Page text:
Tapeworms unlike many other worms of the horse require an intermediate host to complete their lifecycle. The harvest mite ingests the tapeworm eggs from the horses dung and the horse ingests the harvest mite when eating forage.

There are two different species of tapeworm that we see in the UK, Anoplocephala perfolata and Anoplocephala magna.

Anoplocephala perfolata  is the main species to infect our horses, they are asexual and the segments contain eggs. Anoplocephala Perfolata are small segments that are cream in colour, they can be up to 20 cm long. You will find these tapeworms at the ileocaecal junction of the intestine, where the large and small intestine join. The segments attach around this junction and this can become very inflamed when a high burden is present. 

Anoplocephala magna is much rarer but present in the UK. These tapeworms are a similar colour but they are much longer, up to 80cm in length and look like the stereo typical tapeworm that most people picture. These tapeworms are found in the small intestine. 

Tapeworms have a six month lifecycle therefore it is generally unnecessary to treat more than once or twice per year. Horses at low risk of tapeworm infection may be treated annually but this will involve a risk assessment to determine whether 1 treatment will provide suitable cover. When a tapeworm treatment is given it treats any parasites present at the time of treatment it does not prevent tapeworm or provide lasting cover over the 6 months.

The idea of treating tapeworm in spring and autumn is a tradition from hunting yards, whereby the horses were turned out to grazing in the spring and stabled again from autumn, this method of treating removed any tapeworms present before going out to grass and then removed any picked up at the end of the grazing season. However as long as the gap is six months apart it does not matter in the year when the 2 treatments are given.

Monitoring tapeworm is difficult due to its lifecycle. To detect eggs in the dung there is a flotation test which will float any eggs present to give a positive or negative reading. This is relying on the tapeworm segment to have ruptured and distributed in the dung. Alternatively there is a blood test the measures the level of tapeworm antibody the immune system is producing to fight off any tapeworm infection. While this can be more accurate in initially at detecting a medium or high burden you have to allow for the immune systems memory. One the horse has been exposed to a tapeworm infection the immune system will keep a low level of the antibody in the system so if it were to come up against the tapeworm antigen again then it could quickly up the level of antibody to attack the infection. Thus if a low infection is picked up it could be a low tapeworm burden or the immune systems memory as once it has been positive it is unlikely to ever go back to clear. Keeping this in mind if a horse has a medium or high reading it will take some time for the level of antibody to drop down to low after the infection is treated.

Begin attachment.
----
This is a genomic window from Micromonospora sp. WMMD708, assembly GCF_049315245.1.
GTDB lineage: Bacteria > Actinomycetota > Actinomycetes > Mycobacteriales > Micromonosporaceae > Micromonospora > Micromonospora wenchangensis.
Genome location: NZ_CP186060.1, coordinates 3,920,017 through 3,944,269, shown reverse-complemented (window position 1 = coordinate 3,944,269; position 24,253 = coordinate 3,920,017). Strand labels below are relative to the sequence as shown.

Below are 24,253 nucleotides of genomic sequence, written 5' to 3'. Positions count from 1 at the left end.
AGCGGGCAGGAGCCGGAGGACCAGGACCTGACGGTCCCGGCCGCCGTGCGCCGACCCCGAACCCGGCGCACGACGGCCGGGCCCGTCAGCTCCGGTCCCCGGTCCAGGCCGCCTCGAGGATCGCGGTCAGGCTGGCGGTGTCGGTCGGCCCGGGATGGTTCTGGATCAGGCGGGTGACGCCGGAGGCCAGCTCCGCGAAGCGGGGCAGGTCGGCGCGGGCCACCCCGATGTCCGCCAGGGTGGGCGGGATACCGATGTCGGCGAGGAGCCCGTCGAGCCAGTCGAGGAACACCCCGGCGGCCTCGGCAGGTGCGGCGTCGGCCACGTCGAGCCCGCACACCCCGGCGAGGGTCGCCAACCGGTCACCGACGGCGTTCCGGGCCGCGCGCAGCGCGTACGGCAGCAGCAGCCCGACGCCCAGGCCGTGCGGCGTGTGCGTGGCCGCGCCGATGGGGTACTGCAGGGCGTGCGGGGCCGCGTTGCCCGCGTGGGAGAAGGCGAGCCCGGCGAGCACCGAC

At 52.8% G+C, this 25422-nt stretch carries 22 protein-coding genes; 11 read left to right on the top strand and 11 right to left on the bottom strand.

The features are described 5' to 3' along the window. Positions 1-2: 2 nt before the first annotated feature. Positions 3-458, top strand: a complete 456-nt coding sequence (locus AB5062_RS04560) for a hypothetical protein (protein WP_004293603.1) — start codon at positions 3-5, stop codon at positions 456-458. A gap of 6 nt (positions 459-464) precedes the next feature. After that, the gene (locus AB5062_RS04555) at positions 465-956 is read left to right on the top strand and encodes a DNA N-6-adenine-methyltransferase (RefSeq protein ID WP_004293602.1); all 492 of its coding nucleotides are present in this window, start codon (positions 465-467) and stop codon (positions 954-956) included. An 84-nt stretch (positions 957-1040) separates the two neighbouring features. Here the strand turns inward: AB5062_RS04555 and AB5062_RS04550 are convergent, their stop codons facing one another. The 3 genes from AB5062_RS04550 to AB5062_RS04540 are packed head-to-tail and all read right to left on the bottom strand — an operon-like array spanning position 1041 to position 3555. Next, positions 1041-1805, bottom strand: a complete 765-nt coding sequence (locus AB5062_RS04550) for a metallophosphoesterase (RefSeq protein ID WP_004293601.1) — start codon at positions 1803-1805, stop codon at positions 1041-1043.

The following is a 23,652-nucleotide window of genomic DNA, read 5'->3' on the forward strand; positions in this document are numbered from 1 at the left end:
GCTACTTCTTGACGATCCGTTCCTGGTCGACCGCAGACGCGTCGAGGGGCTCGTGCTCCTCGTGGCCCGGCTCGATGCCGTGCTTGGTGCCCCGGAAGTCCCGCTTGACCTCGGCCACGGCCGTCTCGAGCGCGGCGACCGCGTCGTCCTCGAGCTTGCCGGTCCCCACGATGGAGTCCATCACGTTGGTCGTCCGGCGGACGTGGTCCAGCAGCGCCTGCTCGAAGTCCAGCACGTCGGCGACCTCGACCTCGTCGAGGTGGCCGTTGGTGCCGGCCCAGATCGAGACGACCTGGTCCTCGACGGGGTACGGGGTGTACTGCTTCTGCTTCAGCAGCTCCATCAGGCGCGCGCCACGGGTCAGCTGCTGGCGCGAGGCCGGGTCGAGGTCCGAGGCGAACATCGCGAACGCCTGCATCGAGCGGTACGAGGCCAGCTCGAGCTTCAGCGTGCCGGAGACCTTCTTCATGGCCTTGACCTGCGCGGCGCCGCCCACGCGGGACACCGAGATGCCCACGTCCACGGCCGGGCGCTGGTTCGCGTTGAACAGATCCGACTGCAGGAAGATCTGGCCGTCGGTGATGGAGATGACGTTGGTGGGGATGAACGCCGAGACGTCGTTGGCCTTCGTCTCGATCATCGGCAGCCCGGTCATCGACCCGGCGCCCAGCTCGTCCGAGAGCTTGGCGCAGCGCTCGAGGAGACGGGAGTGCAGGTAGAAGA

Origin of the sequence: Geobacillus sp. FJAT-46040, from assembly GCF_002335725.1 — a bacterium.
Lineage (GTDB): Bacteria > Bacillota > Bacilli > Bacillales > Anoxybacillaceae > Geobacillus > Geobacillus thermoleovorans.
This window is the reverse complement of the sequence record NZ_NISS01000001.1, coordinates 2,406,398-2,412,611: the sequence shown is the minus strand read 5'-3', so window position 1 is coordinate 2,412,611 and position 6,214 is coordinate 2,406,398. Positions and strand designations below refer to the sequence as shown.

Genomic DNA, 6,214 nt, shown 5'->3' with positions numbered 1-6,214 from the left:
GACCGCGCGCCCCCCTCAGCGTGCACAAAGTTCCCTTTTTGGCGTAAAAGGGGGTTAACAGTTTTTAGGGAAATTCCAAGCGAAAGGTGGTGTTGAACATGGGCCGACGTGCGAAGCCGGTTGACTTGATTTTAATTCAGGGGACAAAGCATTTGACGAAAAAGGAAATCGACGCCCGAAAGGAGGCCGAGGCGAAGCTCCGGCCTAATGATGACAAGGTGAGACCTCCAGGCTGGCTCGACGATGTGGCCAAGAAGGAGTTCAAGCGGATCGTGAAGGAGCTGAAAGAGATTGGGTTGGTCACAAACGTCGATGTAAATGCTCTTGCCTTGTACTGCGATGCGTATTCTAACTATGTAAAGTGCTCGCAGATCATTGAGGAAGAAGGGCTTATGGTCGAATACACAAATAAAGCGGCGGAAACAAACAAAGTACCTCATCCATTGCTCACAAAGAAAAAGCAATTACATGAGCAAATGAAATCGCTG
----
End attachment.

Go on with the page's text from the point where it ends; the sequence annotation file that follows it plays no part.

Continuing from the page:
Symptoms of tapeworm infection include:

  • Digestive upset
  • Poor Growth
  • Unthriftiness
  • Ileal impaction and spasmodic colic
  • Intussusception – where the small intestine enters the large intestine
  • Fatal perforation of the intestine
  • Tapeworm Warning – we mentioned this in last month’s ENews and wanted to reiterate it.
    Due to the warm, mild winter we have experienced this year tapeworm may be more prevalent, therefore, we are advising you to be more vigilant.
    Outward symptoms do not always occur but when present these may include:
    • Unexplained lethargy
    • Poor condition
    • Spasmodic colic, often reoccurring bouts
    • Unexplained loose droppings
    Intelligent Worming programmes include an annual tapeworm treatment on the advice of Professor Chris Proudman where the horse is deemed to be at low risk of infection, but we cannot prevent your horse contracting tapeworm. Tapeworms have a six month life cycle.  The wormer will treat  any tapeworms present at the time of treatment it is not a preventative .  If your horse is having an annual tapeworm treatment but you would like to discuss including a second treatment this year please call us on 01267 223322 or email info@intelligentworming.co.uk